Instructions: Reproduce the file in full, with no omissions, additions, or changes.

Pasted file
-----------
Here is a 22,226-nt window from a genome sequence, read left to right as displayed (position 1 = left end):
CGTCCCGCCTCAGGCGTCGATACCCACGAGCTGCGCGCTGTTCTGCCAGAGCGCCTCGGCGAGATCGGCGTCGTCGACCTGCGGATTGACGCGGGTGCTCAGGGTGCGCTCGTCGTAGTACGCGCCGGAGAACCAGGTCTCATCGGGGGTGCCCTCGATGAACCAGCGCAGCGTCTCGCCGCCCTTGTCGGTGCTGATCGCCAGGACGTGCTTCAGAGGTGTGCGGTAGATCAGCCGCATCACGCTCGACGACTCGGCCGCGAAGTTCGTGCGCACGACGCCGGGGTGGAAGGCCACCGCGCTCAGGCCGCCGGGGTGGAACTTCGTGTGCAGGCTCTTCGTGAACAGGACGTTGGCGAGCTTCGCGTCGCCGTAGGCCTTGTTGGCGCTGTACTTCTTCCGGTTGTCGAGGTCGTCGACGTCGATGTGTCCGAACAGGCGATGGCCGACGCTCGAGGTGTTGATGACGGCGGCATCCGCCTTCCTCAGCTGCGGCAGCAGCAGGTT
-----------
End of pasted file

Here is a 22,226-nt window from a genome sequence, read left to right as displayed (position 1 = left end):
CGTCCCGCCTCAGGCGTCGATACCCACGAGCTGCGCGCTGTTCTGCCAGAGCGCCTCGGCGAGATCGGCGTCGTCGACCTGCGGATTGACGCGGGTGCTCAGGGTGCGCTCGTCGTAGTACGCGCCGGAGAACCAGGTCTCATCGGGGGTGCCCTCGATGAACCAGCGCAGCGTCTCGCCGCCCTTGTCGGTGCTGATCGCCAGGACGTGCTTCAGAGGTGTGCGGTAGATCAGCCGCATCACGCTCGACGACTCGGCCGCGAAGTTCGTGCGCACGACGCCGGGGTGGAAGGCCACCGCGCTCAGGCCGCCGGGGTGGAACTTCGTGTGCAGGCTCTTCGTGAACAGGACGTTGGCGAGCTTCGCGTCGCCGTAGGCCTTGTTGGCGCTGTACTTCTTCCGGTTGTCGAGGTCGTCGACGTCGATGTGTCCGAACAGGCGATGGCCGACGCTCGAGGTGTTGATGACGGCGGCATCCGCCTTCCTCAGCTGCGGCAGCAGCAGGTT